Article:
- The Great Pacific Garbage Patch is a massive area measuring more than 1.6 million square kilometers, but it’s just part of the North Pacific Gyre, an ocean region where currents collect plastic.
- Researchers from the Ocean Cleanup foundation conducted a survey of plastic in the area, using planes to observe from the sky and boats to trawl the water.
- They found that the amount of plastic there seemed to be increasing exponentially and that there could be 16 times as much as previously thought.
There’s far too much plastic in the world’s oceans, and the problem continues to build up.
Every little bit of plastic that gets tossed into the ocean or swept downstream out to sea either sinks or is picked up by currents. Much of it is eventually carried into one of five massive ocean regions, where plastic can be so concentrated that areas have garnered names like the Great Pacific Garbage Patch.
On Saturday, the Ocean Cleanup Foundation plans to deploy a massive plastic-collecting array with the hope that it can remove plastic debris from this part of the ocean. Some ocean researchers who study plastic pollution have questioned the plan, saying it may not be able to effectively remove enough plastic to be worth the cost and that it may harm marine life. But until it’s out in the water, we won’t know how much of an impact it’ll have. If they deem it successful, the foundation hopes to launch a whole fleet of similar devices.
While “garbage patch” might make you think of something you pass by on the side of the road, the Great Pacific Garbage Patch in the North Pacific Ocean is less like a patch and more like a massive swirling vortex more than three times the size of Spain and more than twice the size of Turkey or Texas.
And it's growing and collecting more plastic rapidly, according to a study published in the Nature journal Scientific Reports by researchers associated with the Ocean Cleanup Foundation.
There may be more than 16 times as much plastic in the vortex than previous studies have estimated, according to the researchers behind the study.
An aerial view of the Great Pacific Garbage Patch might at first appear to be open water. But inside there's debris from all over the world - debris that traps or is eaten by marine animals, filling up their bodies to the point of being fatal and tainting our food supply.
More than 320 million metric tons of plastic are produced every year - and a disturbing amount ends up in the ocean, with much of it accumulating in places like the Great Pacific Garbage Patch.
Much of the Ocean Cleanup foundation's data on the Great Pacific Garbage Patch comes from a 2015 expedition involving 18 vessels.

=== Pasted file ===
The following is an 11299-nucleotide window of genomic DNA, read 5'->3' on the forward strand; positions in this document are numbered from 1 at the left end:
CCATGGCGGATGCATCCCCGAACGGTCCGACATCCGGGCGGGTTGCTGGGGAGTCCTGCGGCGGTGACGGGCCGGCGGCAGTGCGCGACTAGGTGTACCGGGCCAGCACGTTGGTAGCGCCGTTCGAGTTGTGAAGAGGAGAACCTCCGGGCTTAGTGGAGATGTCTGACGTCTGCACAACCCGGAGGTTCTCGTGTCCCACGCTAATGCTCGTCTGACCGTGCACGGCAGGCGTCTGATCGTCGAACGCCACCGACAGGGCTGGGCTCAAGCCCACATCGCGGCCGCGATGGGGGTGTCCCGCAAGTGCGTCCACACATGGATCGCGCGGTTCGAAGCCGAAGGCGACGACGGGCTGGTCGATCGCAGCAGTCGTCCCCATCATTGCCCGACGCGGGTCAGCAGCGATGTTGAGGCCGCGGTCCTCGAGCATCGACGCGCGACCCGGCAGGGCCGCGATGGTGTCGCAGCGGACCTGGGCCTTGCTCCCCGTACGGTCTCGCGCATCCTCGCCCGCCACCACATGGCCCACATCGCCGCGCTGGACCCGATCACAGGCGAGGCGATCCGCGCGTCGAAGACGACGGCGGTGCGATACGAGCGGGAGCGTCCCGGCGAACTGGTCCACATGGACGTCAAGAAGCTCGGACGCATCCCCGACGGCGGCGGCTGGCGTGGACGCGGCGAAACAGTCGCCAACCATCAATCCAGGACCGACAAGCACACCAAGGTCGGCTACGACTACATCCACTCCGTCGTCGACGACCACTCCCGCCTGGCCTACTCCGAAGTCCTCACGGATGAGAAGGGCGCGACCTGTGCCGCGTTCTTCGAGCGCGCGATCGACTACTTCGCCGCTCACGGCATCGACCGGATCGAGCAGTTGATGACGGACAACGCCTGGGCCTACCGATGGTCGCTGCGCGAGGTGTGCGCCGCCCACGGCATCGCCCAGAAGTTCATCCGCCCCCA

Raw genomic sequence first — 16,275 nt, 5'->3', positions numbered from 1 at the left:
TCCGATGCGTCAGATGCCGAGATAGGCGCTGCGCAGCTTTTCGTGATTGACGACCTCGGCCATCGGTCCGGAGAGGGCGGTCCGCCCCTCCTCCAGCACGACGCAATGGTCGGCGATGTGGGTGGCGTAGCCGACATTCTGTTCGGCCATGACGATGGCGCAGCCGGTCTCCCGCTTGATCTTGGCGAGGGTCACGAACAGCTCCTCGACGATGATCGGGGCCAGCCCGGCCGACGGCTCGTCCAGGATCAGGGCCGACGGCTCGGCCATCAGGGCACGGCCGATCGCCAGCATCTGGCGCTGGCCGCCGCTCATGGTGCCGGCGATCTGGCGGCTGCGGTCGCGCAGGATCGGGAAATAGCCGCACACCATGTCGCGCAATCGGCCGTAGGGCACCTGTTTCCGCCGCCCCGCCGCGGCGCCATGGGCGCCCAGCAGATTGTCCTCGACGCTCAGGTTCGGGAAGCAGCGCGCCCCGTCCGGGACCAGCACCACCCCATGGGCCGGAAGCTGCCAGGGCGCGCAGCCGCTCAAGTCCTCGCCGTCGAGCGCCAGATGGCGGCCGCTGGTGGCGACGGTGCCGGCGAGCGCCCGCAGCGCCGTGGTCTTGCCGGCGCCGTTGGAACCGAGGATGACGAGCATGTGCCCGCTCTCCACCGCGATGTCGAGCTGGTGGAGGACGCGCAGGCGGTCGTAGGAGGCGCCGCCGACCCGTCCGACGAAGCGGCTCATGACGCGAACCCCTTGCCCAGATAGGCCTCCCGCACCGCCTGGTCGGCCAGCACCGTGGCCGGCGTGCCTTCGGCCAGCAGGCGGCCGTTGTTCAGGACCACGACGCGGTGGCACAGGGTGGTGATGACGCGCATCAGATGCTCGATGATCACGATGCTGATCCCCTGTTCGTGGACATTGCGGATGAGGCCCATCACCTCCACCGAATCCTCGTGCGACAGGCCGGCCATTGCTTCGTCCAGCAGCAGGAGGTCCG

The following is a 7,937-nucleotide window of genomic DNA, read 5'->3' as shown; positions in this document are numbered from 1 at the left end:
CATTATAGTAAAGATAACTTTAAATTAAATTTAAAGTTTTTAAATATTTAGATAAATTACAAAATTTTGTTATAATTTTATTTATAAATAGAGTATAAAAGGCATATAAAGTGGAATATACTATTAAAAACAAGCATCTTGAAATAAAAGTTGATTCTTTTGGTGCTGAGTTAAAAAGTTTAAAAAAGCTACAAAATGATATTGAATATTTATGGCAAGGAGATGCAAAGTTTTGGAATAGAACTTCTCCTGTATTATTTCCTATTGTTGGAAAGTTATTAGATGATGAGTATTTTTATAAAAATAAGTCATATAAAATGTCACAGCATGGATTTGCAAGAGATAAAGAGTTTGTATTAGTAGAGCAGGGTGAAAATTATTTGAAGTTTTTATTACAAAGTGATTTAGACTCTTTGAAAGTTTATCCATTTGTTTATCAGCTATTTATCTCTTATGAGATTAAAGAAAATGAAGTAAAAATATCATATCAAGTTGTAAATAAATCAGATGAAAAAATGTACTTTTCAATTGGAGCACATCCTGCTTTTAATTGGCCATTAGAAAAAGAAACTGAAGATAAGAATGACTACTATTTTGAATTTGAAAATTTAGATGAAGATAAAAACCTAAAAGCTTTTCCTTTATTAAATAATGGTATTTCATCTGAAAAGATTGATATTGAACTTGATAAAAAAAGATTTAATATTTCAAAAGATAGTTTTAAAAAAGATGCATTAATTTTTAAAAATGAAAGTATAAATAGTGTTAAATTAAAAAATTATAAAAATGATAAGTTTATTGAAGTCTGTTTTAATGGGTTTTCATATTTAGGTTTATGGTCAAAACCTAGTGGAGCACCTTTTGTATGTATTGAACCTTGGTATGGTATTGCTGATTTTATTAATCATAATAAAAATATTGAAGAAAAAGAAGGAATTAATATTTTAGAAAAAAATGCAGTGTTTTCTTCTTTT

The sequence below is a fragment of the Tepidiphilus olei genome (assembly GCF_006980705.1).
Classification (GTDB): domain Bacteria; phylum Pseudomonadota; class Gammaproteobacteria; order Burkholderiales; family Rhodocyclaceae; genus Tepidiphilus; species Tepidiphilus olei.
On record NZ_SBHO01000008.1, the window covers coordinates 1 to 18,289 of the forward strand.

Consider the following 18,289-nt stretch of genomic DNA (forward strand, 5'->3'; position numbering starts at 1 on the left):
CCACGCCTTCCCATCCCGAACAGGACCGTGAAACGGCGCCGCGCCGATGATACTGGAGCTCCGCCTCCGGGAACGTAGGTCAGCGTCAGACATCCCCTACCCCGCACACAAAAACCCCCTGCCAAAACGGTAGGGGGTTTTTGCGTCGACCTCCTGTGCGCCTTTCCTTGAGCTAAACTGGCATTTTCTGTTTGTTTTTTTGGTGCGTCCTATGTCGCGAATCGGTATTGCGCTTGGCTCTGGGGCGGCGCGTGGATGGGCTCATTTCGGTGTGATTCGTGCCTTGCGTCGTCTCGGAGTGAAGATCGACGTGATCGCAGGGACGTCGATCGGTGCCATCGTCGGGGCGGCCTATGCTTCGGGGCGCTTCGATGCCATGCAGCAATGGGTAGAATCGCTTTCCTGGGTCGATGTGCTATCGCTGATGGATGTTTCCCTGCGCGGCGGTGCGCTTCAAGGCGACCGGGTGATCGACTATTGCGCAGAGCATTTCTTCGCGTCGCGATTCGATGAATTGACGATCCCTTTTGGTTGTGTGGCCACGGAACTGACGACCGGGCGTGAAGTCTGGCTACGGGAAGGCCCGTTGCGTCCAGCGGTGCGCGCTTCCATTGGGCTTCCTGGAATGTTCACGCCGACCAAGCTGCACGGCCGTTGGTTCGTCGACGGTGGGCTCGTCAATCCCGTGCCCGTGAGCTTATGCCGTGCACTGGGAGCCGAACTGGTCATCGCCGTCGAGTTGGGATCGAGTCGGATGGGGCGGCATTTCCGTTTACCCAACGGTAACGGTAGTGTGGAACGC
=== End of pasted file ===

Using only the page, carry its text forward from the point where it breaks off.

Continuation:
The Ocean Cleanup, a Dutch organization started by a young entrepreneur named Boyan Slat, wants to launch a somewhat controversial effort to clean up the Great Pacific Garbage Patch and has conducted research about the scale of the problem.
The ships trawled the waters using manta trawl nets outfitted with mesh to catch as much plastic as possible.
The area they focused on is a particularly concentrated part of one of the five global gyres where ocean currents collect plastic from around the world.
The region is huge, at more than 1.6 million square kilometers (617,800 square miles).
For comparison, Texas is about 269,000 square miles.
In 2016, the Ocean Cleanup foundation used a Hercules C-130 aircraft to conduct an aerial survey of the region to refine its data and count larger pieces of plastic (greater than 50 centimeters).
The researchers collected 1,136,145 pieces of debris that weighed a total of 668 kilograms and were made up of 99.9% plastic.
From that, the researchers estimated the area had at least 1.8 trillion pieces of plastic in the water, weighing 79,000 metric tons — with more arriving every minute of every day.
They estimated that 1.7 trillion pieces were microplastics (between 0.05 and 0.5 centimeters) but that 92% of the total plastic mass came from larger pieces.
They also estimated that 46% of the plastic mass was from lost fishing nets known as "ghost nets." These nets drift through the sea, ensnaring creatures and breaking into smaller bits of plastic.
The team also thinks the 2011 tsunami that hit Tohoku, Japan, could have added significantly to the mass of plastic.
This may vastly underestimate the amount of plastic in the area, both because the researchers measured only within the boundaries of the "patch" — not the full gyre — and because many others think there are far more microplastics deeper in the water.
While the foundation wants to push for a plan to clean up the plastic in the patch, many researchers think our best bet is stopping pollution from making it into the ocean in the first place.